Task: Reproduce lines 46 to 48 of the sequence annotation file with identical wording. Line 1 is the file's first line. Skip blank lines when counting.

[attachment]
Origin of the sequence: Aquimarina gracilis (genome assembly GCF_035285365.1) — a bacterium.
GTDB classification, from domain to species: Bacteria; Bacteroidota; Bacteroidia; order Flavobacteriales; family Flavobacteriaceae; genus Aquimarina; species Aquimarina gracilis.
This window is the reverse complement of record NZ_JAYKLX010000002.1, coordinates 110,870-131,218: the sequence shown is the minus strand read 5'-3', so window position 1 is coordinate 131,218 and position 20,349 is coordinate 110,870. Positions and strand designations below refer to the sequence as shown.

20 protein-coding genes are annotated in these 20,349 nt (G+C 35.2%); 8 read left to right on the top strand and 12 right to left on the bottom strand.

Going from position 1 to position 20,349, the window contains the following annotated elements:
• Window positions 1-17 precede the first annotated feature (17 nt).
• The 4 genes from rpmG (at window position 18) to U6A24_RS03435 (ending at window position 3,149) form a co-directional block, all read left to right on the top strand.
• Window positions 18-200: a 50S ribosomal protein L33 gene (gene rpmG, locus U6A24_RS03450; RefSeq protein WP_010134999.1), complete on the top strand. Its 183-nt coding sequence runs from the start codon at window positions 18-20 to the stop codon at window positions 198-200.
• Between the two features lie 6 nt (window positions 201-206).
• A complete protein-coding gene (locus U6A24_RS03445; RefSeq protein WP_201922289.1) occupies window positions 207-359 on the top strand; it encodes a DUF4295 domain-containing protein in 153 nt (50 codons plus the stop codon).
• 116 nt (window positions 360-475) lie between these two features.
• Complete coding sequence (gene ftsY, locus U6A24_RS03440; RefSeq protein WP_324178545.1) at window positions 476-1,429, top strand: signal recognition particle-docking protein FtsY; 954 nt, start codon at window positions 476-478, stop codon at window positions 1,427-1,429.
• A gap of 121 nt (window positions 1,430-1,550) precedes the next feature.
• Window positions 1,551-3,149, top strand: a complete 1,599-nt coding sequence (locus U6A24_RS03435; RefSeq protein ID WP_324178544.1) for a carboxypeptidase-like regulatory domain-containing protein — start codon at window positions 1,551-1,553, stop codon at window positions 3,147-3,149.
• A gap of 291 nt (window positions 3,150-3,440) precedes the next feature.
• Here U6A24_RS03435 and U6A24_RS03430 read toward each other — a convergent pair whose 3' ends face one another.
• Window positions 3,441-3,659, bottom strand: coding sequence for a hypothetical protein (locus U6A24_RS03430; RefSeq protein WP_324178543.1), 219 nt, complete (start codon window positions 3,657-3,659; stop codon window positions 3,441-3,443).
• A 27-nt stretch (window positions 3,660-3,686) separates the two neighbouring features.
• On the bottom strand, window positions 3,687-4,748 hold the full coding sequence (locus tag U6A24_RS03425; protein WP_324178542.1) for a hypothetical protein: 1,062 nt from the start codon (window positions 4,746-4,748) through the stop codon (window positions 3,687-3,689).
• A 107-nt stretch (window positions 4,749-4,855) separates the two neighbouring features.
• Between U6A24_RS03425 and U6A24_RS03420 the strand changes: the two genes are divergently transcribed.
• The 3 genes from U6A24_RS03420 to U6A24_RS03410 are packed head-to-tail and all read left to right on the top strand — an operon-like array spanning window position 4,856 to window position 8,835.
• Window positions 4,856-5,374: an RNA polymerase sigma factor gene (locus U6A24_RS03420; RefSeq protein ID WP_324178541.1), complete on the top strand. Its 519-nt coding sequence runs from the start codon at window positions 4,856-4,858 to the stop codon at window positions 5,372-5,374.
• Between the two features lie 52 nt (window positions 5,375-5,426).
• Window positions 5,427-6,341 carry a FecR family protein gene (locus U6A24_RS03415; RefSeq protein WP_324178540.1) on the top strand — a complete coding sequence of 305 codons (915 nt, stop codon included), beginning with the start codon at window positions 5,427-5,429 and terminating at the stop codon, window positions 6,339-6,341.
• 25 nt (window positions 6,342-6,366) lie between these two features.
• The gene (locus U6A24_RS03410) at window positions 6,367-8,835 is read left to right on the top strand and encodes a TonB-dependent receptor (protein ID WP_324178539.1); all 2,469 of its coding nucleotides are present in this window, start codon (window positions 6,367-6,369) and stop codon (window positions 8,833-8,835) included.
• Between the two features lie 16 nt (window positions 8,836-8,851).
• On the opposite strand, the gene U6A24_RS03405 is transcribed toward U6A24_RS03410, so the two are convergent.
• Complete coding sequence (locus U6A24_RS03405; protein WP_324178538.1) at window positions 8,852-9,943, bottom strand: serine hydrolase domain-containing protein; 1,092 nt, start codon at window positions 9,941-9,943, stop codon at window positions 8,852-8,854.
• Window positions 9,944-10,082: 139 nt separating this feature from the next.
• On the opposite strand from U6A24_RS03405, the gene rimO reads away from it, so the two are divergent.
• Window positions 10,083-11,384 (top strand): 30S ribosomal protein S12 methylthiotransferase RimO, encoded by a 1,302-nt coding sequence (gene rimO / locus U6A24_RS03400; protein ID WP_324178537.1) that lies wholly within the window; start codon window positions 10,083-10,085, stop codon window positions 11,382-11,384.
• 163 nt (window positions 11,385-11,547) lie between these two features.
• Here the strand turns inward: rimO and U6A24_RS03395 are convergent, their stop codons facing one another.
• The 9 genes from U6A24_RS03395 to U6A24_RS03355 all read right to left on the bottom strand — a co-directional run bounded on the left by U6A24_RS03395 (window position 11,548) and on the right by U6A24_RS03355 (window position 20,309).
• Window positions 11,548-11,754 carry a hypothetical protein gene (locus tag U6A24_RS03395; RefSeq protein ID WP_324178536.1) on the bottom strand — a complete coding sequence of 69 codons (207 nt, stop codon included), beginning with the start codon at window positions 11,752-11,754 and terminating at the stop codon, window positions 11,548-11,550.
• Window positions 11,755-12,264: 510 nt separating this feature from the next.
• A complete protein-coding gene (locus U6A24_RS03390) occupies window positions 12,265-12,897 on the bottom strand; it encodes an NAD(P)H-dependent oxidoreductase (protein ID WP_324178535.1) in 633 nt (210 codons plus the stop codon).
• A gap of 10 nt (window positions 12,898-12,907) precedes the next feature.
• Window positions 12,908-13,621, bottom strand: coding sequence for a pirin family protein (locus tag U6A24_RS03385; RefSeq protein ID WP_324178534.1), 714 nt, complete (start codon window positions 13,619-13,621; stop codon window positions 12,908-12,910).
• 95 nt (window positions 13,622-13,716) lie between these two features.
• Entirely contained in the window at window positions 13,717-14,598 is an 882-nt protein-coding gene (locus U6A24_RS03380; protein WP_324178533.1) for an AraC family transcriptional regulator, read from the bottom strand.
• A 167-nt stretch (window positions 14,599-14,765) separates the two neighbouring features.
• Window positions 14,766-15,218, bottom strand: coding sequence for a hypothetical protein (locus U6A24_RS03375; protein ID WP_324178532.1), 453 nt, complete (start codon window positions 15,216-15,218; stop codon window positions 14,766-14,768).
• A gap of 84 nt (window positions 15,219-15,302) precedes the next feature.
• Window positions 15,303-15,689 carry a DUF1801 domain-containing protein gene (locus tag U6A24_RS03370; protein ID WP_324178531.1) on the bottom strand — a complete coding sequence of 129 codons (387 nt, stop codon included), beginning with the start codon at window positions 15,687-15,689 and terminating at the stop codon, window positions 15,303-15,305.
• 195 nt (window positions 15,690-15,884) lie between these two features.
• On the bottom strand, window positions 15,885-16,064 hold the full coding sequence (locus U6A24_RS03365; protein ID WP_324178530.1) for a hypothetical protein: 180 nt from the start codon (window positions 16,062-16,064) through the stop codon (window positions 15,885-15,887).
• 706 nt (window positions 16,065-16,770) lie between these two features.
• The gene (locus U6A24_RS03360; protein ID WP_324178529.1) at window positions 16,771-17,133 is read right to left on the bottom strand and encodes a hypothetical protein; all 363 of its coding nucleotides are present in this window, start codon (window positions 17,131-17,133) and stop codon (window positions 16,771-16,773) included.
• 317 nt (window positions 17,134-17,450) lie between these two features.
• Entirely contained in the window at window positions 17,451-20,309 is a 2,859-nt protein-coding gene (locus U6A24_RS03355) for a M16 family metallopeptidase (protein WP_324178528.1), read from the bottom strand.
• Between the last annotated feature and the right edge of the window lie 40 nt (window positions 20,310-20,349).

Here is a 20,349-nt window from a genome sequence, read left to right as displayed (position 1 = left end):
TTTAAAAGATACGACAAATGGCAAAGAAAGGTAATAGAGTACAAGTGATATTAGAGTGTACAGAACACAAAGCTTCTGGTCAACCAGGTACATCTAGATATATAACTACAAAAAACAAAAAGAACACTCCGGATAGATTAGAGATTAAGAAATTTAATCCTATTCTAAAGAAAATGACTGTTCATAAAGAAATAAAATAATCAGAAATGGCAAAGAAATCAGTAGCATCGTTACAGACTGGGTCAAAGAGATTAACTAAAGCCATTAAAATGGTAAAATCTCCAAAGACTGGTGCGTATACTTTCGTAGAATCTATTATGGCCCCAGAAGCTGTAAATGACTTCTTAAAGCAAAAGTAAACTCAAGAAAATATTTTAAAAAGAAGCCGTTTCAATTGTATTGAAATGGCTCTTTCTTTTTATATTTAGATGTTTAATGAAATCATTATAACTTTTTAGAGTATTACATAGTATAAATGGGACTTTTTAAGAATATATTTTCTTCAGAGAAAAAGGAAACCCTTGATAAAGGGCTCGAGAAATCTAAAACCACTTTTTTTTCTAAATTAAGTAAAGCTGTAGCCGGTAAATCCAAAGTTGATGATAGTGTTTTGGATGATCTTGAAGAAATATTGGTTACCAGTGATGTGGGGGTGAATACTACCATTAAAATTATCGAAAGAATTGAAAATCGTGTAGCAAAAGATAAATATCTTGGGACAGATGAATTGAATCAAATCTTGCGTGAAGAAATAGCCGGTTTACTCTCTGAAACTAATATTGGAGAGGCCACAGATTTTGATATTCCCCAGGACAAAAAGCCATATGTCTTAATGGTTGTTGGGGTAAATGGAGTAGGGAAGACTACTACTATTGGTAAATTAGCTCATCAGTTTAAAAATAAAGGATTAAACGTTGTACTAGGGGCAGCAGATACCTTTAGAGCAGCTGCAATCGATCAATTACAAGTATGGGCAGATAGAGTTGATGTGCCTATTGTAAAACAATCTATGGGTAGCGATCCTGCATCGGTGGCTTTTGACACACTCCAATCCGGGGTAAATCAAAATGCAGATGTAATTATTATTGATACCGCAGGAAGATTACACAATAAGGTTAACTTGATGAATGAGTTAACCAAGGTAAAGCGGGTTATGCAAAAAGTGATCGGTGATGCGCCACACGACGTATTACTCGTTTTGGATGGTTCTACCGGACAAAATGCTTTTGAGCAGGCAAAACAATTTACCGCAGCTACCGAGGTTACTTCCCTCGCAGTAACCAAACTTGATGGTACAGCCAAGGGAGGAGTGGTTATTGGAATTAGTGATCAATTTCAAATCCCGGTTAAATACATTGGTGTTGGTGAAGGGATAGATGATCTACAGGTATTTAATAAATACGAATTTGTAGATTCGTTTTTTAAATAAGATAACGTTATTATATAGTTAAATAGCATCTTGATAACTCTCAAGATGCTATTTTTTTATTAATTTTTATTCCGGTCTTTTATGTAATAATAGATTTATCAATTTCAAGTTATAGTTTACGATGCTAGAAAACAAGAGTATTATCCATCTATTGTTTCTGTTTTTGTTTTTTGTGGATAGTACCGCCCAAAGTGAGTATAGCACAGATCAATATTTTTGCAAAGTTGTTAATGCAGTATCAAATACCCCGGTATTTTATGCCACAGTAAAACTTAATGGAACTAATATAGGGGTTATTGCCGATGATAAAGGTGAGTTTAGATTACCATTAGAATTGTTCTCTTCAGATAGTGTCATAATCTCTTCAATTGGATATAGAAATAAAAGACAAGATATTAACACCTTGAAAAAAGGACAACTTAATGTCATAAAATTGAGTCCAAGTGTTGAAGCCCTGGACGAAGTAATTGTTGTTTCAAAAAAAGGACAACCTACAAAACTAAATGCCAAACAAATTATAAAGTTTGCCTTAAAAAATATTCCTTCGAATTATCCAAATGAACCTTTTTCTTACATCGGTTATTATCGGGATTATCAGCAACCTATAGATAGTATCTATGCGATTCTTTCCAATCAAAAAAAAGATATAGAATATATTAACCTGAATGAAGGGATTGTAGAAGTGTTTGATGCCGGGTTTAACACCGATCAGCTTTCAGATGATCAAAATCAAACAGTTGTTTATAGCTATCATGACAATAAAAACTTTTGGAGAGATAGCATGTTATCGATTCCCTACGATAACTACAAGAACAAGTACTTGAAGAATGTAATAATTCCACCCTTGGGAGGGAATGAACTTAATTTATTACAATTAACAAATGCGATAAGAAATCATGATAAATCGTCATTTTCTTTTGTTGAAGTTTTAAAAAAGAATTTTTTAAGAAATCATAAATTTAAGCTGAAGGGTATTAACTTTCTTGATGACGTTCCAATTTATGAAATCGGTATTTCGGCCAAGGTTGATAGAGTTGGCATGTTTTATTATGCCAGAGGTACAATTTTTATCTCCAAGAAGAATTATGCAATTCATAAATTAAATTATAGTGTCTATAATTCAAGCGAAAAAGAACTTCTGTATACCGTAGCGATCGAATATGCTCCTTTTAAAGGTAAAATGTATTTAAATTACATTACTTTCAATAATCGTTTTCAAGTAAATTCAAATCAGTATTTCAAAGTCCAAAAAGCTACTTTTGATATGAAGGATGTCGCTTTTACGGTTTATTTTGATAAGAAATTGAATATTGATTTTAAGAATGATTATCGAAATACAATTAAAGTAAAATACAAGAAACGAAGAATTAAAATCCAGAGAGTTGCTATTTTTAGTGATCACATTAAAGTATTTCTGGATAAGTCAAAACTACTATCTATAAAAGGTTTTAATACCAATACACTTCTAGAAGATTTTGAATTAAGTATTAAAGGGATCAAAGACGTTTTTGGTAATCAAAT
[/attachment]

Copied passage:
• A gap of 84 nt (window positions 15,219-15,302) precedes the next feature.
• Window positions 15,303-15,689 carry a DUF1801 domain-containing protein gene (locus tag U6A24_RS03370; protein ID WP_324178531.1) on the bottom strand — a complete coding sequence of 129 codons (387 nt, stop codon included), beginning with the start codon at window positions 15,687-15,689 and terminating at the stop codon, window positions 15,303-15,305.
• 195 nt (window positions 15,690-15,884) lie between these two features.